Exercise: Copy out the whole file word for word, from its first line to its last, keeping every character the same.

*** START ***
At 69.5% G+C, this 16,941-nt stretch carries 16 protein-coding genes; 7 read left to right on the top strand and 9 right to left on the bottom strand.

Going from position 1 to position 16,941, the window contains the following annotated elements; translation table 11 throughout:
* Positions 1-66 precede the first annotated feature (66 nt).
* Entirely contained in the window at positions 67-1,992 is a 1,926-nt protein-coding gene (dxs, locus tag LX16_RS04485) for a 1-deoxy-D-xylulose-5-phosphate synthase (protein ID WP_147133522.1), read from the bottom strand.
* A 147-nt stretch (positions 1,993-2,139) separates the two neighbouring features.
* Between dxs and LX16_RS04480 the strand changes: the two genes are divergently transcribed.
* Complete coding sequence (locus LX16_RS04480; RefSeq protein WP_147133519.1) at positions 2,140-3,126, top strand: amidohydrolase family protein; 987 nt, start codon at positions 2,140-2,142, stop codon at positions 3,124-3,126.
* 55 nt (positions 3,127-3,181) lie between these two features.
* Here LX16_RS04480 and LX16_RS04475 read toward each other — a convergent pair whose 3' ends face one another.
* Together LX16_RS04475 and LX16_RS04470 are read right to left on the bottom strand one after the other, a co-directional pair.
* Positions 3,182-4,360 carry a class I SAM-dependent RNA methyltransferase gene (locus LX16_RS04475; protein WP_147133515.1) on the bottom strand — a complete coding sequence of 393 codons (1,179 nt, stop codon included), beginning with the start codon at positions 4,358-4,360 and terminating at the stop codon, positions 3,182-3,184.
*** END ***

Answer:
At 69.5% G+C, this 16,941-nt stretch carries 16 protein-coding genes; 7 read left to right on the top strand and 9 right to left on the bottom strand.

Going from position 1 to position 16,941, the window contains the following annotated elements; translation table 11 throughout:
* Positions 1-66 precede the first annotated feature (66 nt).
* Entirely contained in the window at positions 67-1,992 is a 1,926-nt protein-coding gene (dxs, locus tag LX16_RS04485) for a 1-deoxy-D-xylulose-5-phosphate synthase (protein ID WP_147133522.1), read from the bottom strand.
* A 147-nt stretch (positions 1,993-2,139) separates the two neighbouring features.
* Between dxs and LX16_RS04480 the strand changes: the two genes are divergently transcribed.
* Complete coding sequence (locus LX16_RS04480; RefSeq protein WP_147133519.1) at positions 2,140-3,126, top strand: amidohydrolase family protein; 987 nt, start codon at positions 2,140-2,142, stop codon at positions 3,124-3,126.
* 55 nt (positions 3,127-3,181) lie between these two features.
* Here LX16_RS04480 and LX16_RS04475 read toward each other — a convergent pair whose 3' ends face one another.
* Together LX16_RS04475 and LX16_RS04470 are read right to left on the bottom strand one after the other, a co-directional pair.
* Positions 3,182-4,360 carry a class I SAM-dependent RNA methyltransferase gene (locus LX16_RS04475; protein WP_147133515.1) on the bottom strand — a complete coding sequence of 393 codons (1,179 nt, stop codon included), beginning with the start codon at positions 4,358-4,360 and terminating at the stop codon, positions 3,182-3,184.